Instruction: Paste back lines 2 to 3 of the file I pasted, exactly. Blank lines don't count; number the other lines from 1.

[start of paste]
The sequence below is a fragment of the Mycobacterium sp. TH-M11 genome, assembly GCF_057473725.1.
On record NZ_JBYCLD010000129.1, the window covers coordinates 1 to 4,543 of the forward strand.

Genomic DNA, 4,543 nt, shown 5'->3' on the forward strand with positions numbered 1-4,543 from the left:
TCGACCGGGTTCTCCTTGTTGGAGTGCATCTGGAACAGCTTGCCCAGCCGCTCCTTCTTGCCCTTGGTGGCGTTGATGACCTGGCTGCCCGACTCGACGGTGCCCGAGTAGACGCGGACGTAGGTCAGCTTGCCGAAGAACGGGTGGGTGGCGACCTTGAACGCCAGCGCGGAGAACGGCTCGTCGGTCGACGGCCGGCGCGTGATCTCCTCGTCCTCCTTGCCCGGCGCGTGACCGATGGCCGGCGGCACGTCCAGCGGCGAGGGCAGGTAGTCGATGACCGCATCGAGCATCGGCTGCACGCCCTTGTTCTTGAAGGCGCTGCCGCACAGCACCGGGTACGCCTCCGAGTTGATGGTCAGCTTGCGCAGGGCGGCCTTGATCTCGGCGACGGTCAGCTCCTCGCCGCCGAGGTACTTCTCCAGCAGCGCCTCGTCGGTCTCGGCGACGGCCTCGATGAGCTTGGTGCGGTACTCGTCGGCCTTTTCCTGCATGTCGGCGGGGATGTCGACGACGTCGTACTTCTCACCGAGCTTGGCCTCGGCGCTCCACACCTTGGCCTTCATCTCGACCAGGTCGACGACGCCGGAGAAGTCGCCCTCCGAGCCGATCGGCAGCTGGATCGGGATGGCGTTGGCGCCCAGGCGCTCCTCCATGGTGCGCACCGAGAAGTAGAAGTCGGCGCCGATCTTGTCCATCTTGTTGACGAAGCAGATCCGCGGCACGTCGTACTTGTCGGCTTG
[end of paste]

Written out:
On record NZ_JBYCLD010000129.1, the window covers coordinates 1 to 4,543 of the forward strand.

Genomic DNA, 4,543 nt, shown 5'->3' on the forward strand with positions numbered 1-4,543 from the left: